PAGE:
The avians were all circling directly above the high tower and were not in view of any of the tower’s windows. As soon as the ground troops were in position, they would strike.
Gerald was slowly circling above Wichita Township, the end of the line for the train tracks and Daniel’s destination. It had taken some time for the roc to go through all the wreckage of the train car and the surrounding area, but he did not find the boy’s body.
He thought he saw faint human footprints in the sand before the rain obliterated them completely. If the troublesome Daniel were still alive, he’d be making for Wichita or have already arrived. He’d still have to discover the secret and then to remember, but if by some miracle he did, the days of the roc’s rule and life could well be numbered.
And so far, the boy had been favored with miraculous luck.
Matty had put up a makeshift line by his fireplace and hung Daniel’s clothes on it so they could dry. Wrapped in a warm quilt, the boy was sipping a delicious vegetable soup from an earthen cup while listening to the old mink relate the story of his life which, for a toy maker, was very fascinating.
“…and that’s how a humble toy maker such as myself ended his personal audience with the Queen. That, of course, was before the roc took over and set up her husband as the figurehead King.”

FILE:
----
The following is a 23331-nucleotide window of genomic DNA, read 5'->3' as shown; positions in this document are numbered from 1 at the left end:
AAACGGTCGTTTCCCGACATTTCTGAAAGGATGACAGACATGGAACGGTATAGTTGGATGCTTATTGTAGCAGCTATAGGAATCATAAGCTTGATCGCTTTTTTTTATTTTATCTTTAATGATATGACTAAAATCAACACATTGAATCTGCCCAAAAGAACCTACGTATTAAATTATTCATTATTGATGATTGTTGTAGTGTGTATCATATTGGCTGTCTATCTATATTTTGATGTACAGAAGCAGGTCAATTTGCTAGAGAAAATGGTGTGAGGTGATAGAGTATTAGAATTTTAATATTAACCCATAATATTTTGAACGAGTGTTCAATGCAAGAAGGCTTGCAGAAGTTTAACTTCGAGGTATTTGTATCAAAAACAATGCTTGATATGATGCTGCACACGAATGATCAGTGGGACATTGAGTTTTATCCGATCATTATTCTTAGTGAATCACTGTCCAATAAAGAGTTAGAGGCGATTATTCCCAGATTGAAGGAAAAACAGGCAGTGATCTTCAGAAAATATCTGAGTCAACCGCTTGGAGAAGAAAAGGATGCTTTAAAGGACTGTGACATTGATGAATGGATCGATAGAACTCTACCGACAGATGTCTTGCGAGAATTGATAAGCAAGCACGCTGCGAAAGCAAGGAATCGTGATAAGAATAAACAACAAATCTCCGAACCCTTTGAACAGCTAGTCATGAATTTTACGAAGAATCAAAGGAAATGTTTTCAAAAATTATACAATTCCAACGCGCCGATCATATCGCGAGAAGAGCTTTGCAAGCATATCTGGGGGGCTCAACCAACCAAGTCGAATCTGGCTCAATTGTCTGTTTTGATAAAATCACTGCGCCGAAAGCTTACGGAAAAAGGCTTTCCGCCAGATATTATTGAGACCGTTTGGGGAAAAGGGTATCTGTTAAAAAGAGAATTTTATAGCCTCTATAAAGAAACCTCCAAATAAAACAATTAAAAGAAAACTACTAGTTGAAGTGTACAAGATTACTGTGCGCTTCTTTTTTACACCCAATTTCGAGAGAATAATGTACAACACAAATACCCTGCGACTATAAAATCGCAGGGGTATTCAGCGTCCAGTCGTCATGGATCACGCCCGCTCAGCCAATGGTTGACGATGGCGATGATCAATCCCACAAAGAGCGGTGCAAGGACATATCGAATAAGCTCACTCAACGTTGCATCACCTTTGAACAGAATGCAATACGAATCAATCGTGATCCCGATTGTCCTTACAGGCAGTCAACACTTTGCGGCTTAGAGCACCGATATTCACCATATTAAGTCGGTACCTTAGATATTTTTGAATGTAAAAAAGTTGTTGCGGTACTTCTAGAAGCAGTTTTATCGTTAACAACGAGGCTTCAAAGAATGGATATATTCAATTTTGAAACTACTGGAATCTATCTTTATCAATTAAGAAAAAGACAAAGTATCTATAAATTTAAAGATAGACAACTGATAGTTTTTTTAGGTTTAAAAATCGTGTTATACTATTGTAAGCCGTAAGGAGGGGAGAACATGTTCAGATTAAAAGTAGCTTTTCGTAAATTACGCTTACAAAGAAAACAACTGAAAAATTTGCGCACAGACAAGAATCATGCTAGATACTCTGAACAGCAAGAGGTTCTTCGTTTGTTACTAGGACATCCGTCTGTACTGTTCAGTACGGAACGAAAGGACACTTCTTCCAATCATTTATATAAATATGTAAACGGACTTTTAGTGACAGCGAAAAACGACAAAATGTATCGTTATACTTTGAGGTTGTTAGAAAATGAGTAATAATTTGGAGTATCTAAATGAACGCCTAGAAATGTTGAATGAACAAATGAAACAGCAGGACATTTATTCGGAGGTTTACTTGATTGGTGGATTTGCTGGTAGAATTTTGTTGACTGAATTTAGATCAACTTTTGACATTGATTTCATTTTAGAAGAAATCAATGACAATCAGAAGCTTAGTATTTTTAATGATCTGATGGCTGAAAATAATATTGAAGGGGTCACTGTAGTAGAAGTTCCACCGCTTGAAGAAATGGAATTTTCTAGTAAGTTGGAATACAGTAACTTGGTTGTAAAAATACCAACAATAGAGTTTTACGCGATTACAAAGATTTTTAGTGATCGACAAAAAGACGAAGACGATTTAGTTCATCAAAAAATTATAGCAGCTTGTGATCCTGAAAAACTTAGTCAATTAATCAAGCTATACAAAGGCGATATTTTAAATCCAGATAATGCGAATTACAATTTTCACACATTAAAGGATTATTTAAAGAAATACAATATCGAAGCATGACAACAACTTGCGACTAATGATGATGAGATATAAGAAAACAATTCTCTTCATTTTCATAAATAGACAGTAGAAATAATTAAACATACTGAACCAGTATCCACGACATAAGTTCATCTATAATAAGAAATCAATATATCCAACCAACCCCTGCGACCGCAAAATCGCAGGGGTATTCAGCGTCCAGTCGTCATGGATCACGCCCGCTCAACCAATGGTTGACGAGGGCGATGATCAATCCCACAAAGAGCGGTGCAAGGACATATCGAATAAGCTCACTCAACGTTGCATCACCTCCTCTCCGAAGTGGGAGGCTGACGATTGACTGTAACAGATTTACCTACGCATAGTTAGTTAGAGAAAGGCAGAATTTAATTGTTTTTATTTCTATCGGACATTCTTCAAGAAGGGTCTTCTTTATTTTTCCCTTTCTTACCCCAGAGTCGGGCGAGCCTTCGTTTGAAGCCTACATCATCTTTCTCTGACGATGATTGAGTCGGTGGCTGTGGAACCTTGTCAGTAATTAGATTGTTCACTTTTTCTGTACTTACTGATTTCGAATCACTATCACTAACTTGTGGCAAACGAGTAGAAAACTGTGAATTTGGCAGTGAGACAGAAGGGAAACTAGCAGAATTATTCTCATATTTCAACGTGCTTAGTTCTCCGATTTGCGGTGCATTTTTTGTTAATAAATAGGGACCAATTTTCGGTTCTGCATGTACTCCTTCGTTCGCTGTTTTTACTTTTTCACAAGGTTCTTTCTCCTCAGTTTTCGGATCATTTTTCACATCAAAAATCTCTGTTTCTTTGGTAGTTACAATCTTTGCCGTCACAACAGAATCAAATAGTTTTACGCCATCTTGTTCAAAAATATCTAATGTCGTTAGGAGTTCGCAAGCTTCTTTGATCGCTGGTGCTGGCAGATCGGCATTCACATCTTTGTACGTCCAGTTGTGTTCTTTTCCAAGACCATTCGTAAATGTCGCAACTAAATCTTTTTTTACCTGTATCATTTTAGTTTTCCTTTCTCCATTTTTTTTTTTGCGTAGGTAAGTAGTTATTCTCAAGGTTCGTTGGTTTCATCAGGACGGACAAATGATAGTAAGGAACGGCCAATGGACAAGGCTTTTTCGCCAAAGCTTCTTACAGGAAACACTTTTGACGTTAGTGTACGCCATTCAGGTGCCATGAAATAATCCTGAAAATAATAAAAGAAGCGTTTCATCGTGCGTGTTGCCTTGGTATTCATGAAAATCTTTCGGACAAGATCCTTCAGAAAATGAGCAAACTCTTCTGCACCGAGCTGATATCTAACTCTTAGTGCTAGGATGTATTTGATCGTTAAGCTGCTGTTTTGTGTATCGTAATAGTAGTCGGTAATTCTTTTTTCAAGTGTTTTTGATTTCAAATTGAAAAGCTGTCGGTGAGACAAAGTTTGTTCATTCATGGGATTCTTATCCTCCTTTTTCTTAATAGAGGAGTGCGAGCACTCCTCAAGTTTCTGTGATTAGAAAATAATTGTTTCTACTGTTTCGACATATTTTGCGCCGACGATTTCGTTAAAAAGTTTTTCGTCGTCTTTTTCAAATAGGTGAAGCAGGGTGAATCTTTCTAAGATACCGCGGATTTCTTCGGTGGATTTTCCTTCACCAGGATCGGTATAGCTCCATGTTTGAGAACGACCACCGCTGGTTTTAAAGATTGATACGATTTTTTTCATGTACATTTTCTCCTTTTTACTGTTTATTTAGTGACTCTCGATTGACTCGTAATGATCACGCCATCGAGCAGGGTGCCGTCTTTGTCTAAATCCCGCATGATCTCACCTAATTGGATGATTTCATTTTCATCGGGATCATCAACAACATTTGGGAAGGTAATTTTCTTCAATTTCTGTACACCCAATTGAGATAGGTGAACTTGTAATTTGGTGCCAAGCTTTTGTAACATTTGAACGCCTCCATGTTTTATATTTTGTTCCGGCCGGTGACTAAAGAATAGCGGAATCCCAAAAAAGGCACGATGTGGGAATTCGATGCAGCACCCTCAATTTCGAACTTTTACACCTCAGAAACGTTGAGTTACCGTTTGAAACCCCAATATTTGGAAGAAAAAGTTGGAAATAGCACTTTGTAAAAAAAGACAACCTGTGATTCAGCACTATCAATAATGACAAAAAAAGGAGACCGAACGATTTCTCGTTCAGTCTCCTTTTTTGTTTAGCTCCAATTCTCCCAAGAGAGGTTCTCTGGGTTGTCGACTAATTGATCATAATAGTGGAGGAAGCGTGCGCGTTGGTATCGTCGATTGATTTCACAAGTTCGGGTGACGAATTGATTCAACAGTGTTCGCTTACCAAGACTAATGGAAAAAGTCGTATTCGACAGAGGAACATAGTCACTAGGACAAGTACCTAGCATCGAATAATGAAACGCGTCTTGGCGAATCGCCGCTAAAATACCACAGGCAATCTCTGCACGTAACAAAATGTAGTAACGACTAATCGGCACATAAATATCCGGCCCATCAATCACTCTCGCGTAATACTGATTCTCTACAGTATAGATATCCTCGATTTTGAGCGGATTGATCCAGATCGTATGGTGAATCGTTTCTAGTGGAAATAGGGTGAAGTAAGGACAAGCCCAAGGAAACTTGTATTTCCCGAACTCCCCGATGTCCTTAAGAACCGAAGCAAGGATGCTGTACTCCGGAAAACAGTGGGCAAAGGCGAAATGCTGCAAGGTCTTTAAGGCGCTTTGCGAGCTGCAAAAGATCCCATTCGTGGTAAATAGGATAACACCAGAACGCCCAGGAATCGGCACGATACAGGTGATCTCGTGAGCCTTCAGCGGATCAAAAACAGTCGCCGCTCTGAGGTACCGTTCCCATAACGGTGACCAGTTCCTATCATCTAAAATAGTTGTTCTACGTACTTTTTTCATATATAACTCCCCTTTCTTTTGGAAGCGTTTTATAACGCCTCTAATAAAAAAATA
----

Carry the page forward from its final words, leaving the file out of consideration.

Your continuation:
“But you said the King had been defeated in a battle with mice and razorback pigs. That would have happened a long way from here. How do you know?”
All along it seemed like the different friends he’d met had sources of information they shouldn’t have, especially since the telegraph didn’t exist here, let alone, land lines, cell phones, and the internet.
“Tut, tut, dear boy. I can’t reveal that just yet. I wouldn’t want that information to accidentally fall into the wrong hands.”
“At least you admit there is some information to be had. Everyone else just brushed my questions aside.”
“Indeed, indeed. Excuse me for a moment. Time to feed Goldie.”
“What, you have a goldfish?”
“No, a bird actually. See here.”